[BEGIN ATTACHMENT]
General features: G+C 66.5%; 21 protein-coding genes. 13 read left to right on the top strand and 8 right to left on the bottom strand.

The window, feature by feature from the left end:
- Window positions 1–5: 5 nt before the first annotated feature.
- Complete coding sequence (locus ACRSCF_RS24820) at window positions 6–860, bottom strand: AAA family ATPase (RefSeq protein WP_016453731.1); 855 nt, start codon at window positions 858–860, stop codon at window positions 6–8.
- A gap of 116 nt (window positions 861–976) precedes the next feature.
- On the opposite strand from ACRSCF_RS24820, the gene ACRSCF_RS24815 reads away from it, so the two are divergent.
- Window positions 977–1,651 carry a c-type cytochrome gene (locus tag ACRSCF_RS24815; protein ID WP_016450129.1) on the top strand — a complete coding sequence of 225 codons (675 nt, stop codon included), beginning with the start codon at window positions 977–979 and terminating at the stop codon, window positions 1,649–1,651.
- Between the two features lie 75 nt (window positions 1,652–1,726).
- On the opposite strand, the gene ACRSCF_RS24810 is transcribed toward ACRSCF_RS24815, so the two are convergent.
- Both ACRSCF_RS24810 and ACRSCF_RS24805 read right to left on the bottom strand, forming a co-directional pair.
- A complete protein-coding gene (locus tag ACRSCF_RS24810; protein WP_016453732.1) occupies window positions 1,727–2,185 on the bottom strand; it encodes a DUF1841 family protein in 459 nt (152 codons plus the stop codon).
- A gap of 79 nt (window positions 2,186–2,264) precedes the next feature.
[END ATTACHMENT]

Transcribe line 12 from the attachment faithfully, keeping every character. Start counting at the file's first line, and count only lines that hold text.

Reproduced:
- A gap of 79 nt (window positions 2,186–2,264) precedes the next feature.